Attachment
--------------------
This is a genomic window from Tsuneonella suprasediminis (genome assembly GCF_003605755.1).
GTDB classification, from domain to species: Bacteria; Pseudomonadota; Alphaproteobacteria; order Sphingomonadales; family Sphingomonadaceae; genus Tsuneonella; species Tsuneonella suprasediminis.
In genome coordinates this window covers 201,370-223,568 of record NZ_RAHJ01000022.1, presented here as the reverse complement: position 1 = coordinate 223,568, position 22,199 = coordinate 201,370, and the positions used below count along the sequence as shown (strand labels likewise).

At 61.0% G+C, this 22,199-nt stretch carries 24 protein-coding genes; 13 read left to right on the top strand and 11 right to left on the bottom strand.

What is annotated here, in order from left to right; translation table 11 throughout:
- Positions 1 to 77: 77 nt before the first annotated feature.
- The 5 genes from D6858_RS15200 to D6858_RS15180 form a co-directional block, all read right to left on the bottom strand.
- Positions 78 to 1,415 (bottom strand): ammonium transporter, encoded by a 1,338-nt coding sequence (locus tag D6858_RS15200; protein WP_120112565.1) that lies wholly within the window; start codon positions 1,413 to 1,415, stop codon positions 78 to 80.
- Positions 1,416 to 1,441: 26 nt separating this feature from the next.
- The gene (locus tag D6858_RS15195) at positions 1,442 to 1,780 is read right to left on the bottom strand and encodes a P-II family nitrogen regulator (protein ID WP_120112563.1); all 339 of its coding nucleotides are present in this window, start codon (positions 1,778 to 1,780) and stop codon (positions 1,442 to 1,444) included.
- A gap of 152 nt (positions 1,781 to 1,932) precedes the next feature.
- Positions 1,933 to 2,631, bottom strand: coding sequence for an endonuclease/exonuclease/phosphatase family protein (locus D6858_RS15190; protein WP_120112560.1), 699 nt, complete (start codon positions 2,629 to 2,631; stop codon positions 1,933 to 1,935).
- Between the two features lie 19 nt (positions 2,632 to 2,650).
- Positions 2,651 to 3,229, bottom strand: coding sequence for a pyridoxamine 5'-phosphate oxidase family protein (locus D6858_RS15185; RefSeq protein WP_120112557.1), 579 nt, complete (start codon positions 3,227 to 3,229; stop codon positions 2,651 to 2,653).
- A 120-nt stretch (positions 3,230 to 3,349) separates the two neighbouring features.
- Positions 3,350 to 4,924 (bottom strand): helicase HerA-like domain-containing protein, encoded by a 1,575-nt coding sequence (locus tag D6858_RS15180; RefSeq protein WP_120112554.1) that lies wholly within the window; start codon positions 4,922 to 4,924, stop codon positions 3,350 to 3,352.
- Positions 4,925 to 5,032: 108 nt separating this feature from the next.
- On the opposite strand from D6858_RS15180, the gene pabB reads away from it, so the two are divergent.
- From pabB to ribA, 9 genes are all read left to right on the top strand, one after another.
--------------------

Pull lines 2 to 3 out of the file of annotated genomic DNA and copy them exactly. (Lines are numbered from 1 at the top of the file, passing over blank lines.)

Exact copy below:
GTDB classification, from domain to species: Bacteria; Pseudomonadota; Alphaproteobacteria; order Sphingomonadales; family Sphingomonadaceae; genus Tsuneonella; species Tsuneonella suprasediminis.
In genome coordinates this window covers 201,370-223,568 of record NZ_RAHJ01000022.1, presented here as the reverse complement: position 1 = coordinate 223,568, position 22,199 = coordinate 201,370, and the positions used below count along the sequence as shown (strand labels likewise).